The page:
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Cargo Jet Lands Safely After Dropping Engine Over Anchorage

April 1, 1993 GMT

ANCHORAGE, Alaska (AP) _ An engine fell off a Boeing 747 cargo jet in severe turbulence, narrowly missing an apartment complex and a shopping mall.

The jet’s three other engines continued working and the plane landed safely Wednesday afternoon.

The cause of the incident was under investigation.

The Evergreen International Airlines mishap was the fourth time in the past 1 1/2 years that a Boeing 747 lost an engine. The worst came when an El Al cargo jet lost two engines in October and crashed into an Amsterdam apartment building, killing 43 people.


Boeing Co. spokesman Brian Ames said the engine fell after the plane hit heavy turbulence following takeoff.

Paul Turk, an aviation consultant in Fairfax, Va., said it appeared the aircraft performed exactly as designed. A damaged engine is designed to break away to avoid tearing off the wing.

″Usually something happens in an engine to set off a catastrophic failure like that,″ Turk said.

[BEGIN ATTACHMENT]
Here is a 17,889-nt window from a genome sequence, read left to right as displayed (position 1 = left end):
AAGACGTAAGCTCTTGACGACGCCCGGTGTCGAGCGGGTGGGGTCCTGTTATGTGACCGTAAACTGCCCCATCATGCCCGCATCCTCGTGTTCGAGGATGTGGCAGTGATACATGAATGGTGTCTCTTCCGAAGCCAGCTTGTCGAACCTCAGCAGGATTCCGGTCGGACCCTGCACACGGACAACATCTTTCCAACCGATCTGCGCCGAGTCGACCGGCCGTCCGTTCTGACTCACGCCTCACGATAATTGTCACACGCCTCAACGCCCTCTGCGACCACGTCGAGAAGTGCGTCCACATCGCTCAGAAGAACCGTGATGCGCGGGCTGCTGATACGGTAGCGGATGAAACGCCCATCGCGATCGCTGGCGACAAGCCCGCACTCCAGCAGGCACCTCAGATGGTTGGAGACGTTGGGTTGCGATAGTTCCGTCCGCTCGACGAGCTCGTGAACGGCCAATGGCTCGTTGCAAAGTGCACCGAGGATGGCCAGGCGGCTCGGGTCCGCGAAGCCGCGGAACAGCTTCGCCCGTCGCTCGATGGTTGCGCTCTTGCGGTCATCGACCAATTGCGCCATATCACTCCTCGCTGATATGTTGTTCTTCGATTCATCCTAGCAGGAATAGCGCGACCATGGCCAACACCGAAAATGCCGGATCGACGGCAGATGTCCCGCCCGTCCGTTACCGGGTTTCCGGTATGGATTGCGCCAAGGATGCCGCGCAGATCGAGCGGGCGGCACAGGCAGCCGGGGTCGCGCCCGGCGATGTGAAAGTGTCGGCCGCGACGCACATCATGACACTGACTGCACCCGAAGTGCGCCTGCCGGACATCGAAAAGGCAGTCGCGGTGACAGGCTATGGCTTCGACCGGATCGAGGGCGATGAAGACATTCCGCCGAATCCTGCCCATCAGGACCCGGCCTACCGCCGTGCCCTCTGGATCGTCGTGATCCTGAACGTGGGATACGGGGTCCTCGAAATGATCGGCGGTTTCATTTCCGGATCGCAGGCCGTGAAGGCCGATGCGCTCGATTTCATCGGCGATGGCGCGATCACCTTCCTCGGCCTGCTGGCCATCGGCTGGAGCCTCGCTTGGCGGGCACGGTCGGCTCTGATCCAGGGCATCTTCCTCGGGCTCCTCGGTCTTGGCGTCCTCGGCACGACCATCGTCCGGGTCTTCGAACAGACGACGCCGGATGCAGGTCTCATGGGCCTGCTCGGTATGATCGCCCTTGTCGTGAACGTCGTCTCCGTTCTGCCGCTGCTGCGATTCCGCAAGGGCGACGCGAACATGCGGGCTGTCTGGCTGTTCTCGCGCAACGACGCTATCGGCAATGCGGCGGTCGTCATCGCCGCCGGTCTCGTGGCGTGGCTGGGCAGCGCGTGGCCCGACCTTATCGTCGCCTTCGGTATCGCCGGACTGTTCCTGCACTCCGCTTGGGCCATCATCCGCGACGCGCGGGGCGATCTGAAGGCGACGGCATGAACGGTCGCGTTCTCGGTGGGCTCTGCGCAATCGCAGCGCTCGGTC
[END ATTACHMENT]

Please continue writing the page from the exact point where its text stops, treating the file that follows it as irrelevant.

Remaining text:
Investigators from the National Transportation Safety Board, Boeing and Evergreen were expected at the site today.

Air Force fighter pilots getting ready to land nearby reported seeing the engine tear loose, along with part the left wing’s flaps.

The badly mangled engine landed in a densely populated part of the city, the largest chunk falling into snow between a shopping center and an apartment building, about 25 feet from the residential complex.

Authorities said parts of the engine and other wreckage fell onto several streets, and at least two fragments hit homes. No one on the ground or among the plane’s three-member crew was hurt.

After the El Al crash, the Federal Aviation Administration ordered airlines to replace the four pins that hold each engine to the wing. It wasn’t immediately known whether Evergreen had replaced the pins, but Ames said initial evidence didn’t indicate any pin problems.

Evergreen, primarily a cargo hauler, is based in McMinnville, Ore. The jet was headed for Chicago. It was about 1,800 feet off the ground when the engine fell off, Anchorage International Airport officials said.

J. Alex Blossom, an apartment complex maintenance, was working about 15 feet from where the engine fell when he heard a noise, looked up and saw the engine separate from the aircraft.


″It was a boom and a whistle - it whistled like hell,″ he said. ″At first, I didn’t think anything of it. And then I realized it was coming toward us.″

Blossom and another handyman ran. They said they could feel pieces of sheet metal and flying snow hit their backs.